It entails a lot of things:  speaking about community medicine, building communities -- starting with the individual's identity and community identity.  Much of my teaching is a simple validation of people's feelings, visions, and experiences that they cannot find a context for because the context in which those experiences and visions are happening is systematically post-modern.  For people in the West to see somebody who is from a still-existing indigenous place, who can validate and explain the realities they've been experiencing at that very personal level, makes all the difference.


Sarah:  Can you tell me something about the way children are brought up in your culture?


Malidoma:  First of all, children are looked upon as mature people who are in a state of physical adjustment.


Normally, six or 12 weeks into pregnancy there is a ritual that is lead by a group of advisors who get together with the pregnant woman.  The purpose of the ritual is to inquire about the identity of the soul who is waiting to be born.  Those attending ask the baby:  "Who are you?  What are you coming here for?  What can we do for you, as people who have already arrived?"


Normally, the mother takes on a very shrill, thin voice, known as the spirit voice, to respond to these questions.  Based on the answers they get, they design a name for the baby.


At birth, the newborn's first cry is taken very seriously.  It is not considered a cry; it's looked at as a signal that the new soul has finally arrived and is crying out to see if there are other souls.  And for that reason, those attending the birth bring in other children who are supposed to scream back at the crying newborn.


It's very common to find a mother at night who hasn't seen her 8-month-old baby for the past day.  She doesn't know where he is; she just knows he's somewhere in one of the many houses and she knows he's safe.  And, more often than not, there's another child who stays with that mother while her own child is gone somewhere.  This is a very common practice in the villages; it gives the child a very broad sense of belonging.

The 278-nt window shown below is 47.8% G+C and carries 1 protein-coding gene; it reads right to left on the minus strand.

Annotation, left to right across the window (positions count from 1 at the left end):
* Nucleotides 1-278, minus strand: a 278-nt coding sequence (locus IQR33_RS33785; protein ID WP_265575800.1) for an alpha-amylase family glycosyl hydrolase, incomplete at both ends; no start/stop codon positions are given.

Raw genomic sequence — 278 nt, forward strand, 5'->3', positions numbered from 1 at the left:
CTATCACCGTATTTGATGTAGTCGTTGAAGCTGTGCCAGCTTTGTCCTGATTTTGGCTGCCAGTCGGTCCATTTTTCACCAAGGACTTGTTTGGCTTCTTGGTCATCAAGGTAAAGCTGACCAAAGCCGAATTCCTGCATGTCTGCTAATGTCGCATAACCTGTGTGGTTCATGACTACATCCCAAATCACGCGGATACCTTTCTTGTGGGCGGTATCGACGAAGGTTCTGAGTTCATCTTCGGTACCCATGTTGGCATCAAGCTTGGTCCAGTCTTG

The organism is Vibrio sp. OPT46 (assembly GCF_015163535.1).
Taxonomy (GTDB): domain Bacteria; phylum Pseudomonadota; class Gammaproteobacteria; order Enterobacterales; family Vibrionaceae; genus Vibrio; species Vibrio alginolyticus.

So children grow up very, very aware of what a village is about; everybody chips in to help raise the child.  It's very rare that a child feels isolated or develops psychological problems; everyone is very aware of where he or she belongs.


Sarah:  You mentioned earlier the initiation process. Why is this so important?


Malidoma:  Growth itself makes one forget about who one is.  So initiation is something that is designed to help one remember one's origin and the very purpose of one's occurrence on this side of reality -- that is to say, why one was born.  This is why initiation is especially magical.


So a person who is not initiated is considered a child, no matter how old that person is, because that person will not be able to recall his or her purpose.  Without initiation, the bridge between youth and adulthood can never be crossed, and a person's heart is open to anything -- to being shot down by any kind of energy going around.  In the village, to not be initiated is to be a non-person.


Sarah:  Can you say more about the sense of interconnectedness that exists in your village?


Malidoma:  When you live as one family for a long time, you come to feel that there is a kind of connection between individuals that is not just physical or parental or relational, but is a connection at the level of soul.


When I go home, things get pointed out to me about myself that I thought were totally hidden.  But the elders, through their divinational process, can point to things that I did that require me to go through a cleansing ritual.  And this tells me that when people are linked together at that level, geography is no longer an issue.


What's good about this is that the individual never feels isolated from the rest of the community.  And nobody is higher than anybody else, so there is no class.


There is something very interesting about a classless society; it's one that allows itself to be lead by the spirit.  There is a greater tendency to assist those who  are older and slower, and it prevents people from feeling cut off or left out or off track.


One of the things that I have been able to communicate to my elders that has [led] to a great deal of disgust on their part, is the fact that there are homeless people in this country.  To them it is impossible that somebody could be homeless.  They're surprised and appalled because they don't understand what happens when the meaning of community is not carried out.


Sarah:  What do you think the West can learn from the kind of community you've been describing?


Malidoma:  In the West, what I've noticed is that what is called a community is more a conglomeration of individuals who are so self-centered and isolated that there is a kind of suspicion of the other simply because there isn't enough knowledge of the other to remove that suspicion.  So trust becomes the challenge to actual community.